First, like the others, the spinner gearing can be stopped manually using a compression brake on the lid. Unlike conventional salad spinners that use centrifugal force only, the DEXAS turbo fan spinner also adds large volumes of air to actually blow water off greens and vegetables.
The “Turbo Fan” lever spinning handle reaches a high speed quickly and effortlessly engaging the fan with every spin cycle to pull air in and push water out of the basket. There are louvered openings along the top rim which draw in the air which is then forced over the greens or herbs via the fan attached to the lid.
In another unique design the water isn’t caught inside a solid bowl, but rather pushed out through four openings along the base of the salad spinner. This allows dirt, germs and insects to be kept off the food. Closed bowl salad spinners can often splash unwanted water or debris back onto the lettuce inside.
Obviously this open design means you probably don’t want to use the Dexas Turbo Salad Spinner on top of the counter, unless of course you really wanted to spray yourself and the surrounding area with water. You will need to spin the greens inside your kitchen sink to avoid the mess. The hand crank is top mounted so you can create the high powered spin without smacking your hand or arm on the side walls.
I would be remiss if I didn’t mention that the Turbo Salad Spinner is really powerful. When you start rotating the handle on top, you immediately feel the fan spin. It not only whips the water out of the bowl, but you can literally hear and feel the air circulation created by the gears of the salad spinner.
So now the question, “Does it work better than other salad spinners?” Yes.
I set up side by side tests with other brand name spinners to see which one spun off more water from the lettuce. During the tests, I weighed out equal amounts of lettuce, washed them under the faucet and shook each slotted basked for the same amount of time before placing them into their respective spinners.
After spinning each salad spinner as fast and thoroughly as I could, I measured the amount of water from the bowl. For the Dexas salad spinner, I had to place it inside a larger bowl to collect the water as it spun from the base.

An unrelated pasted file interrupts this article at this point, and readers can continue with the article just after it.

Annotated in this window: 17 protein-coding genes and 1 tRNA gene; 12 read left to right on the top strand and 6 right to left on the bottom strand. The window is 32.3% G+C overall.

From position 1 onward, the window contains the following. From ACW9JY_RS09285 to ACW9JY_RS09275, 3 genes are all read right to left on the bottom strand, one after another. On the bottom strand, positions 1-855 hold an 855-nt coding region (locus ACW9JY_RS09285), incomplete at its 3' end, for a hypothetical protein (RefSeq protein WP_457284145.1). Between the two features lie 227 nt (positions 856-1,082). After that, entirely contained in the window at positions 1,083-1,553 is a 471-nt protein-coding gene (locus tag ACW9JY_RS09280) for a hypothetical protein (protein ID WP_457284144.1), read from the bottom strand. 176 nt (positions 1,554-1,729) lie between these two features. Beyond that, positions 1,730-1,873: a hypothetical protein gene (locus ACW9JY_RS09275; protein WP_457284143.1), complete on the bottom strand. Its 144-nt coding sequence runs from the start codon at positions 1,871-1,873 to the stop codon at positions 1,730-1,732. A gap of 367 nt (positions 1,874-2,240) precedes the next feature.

The results consistently showed that the Dexas Turbo Salad Spinner removed twice the amount of water as the other brands. Typically the Dexas removed 50 – 60ml of water, while the others only removed 20 – 30ml. This means that the Dexas salad spinner removed an additional 2 tablespoons of water from the lettuce over its competition.
That amount may not seem like much, but remember, that water will dilute the flavor of your salad dressing. Also consider that you can use salad spinners for rinsing herbs and imagine that excess water ending up in your pesto or pasta sauce affecting the taste and texture of those dishes.
No salad spinner will remove 100% of all the water from lettuce or herbs, but the Dexas Turbo Fan Salad Spinner will remove more than any I have tested so far.
Care & Cleaning
Like the other salad spinners on the market, the Dexas model allows you to put the inner and outer bowls in the dishwasher. The fan blade can be easily unclamped from the underside of the lid for a thorough cleaning by hand. The fan gearing is held in place by a metal screw that might rust with repeated runs through the dishwasher.
The Dexas Turbo Fan is a large salad spinner, 5qt capacity bowl, but I find this perfect. When we eat salads, we often eat large salads for our entire meal and being able to wash all the lettuce I need for both of us makes life so much easier.
And when I wash herbs for pesto or herb heavy recipes, I typically use large amounts so having the space to wash them all at once is great. Even if you use only a small amount of herbs, the slots on the inner basket are small enough to prevent most whole leaf herbs from slipping through into the outer bowl area.
It retails for $29.99 which is in line with most other comparable models, but given the improved capabilities, it is a pretty good value.
The Dexas Turbo Fan Salad Spinner is my new my new salad spinner. I will be passing my other model onto a friend.
You can buy the Dexas Turbo Fan Salad Spinner at Sur La Table, both in store and online or you can go to the Dexas online store and buy it directly from them. It is now available on at many retailers including Bed Bath and Beyond.